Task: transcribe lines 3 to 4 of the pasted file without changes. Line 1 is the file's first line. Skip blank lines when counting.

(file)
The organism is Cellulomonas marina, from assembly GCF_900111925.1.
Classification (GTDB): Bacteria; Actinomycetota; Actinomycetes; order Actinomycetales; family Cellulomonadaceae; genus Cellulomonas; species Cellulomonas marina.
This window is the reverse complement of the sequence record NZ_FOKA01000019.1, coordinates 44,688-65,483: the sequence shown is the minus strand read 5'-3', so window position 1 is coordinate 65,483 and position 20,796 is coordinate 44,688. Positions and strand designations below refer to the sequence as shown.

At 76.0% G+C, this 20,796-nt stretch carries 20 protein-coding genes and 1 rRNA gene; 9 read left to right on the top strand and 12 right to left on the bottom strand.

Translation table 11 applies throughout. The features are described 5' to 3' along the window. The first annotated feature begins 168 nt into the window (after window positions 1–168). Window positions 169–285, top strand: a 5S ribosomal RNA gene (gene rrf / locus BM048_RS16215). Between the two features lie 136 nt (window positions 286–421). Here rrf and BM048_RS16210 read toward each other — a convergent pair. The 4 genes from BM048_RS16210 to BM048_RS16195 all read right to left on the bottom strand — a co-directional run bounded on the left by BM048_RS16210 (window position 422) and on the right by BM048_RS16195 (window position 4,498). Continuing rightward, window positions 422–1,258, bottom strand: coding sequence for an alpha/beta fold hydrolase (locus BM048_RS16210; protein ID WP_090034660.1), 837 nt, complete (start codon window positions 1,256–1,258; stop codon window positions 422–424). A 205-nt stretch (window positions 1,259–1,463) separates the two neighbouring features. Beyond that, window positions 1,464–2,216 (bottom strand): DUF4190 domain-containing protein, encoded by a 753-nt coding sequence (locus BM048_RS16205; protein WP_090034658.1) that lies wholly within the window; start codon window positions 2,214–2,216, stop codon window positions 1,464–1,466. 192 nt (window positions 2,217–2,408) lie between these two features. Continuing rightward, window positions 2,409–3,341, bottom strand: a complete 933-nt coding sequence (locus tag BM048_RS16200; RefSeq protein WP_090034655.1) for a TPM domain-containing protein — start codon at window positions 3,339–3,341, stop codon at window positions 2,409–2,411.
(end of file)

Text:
This window is the reverse complement of the sequence record NZ_FOKA01000019.1, coordinates 44,688-65,483: the sequence shown is the minus strand read 5'-3', so window position 1 is coordinate 65,483 and position 20,796 is coordinate 44,688. Positions and strand designations below refer to the sequence as shown.

At 76.0% G+C, this 20,796-nt stretch carries 20 protein-coding genes and 1 rRNA gene; 9 read left to right on the top strand and 12 right to left on the bottom strand.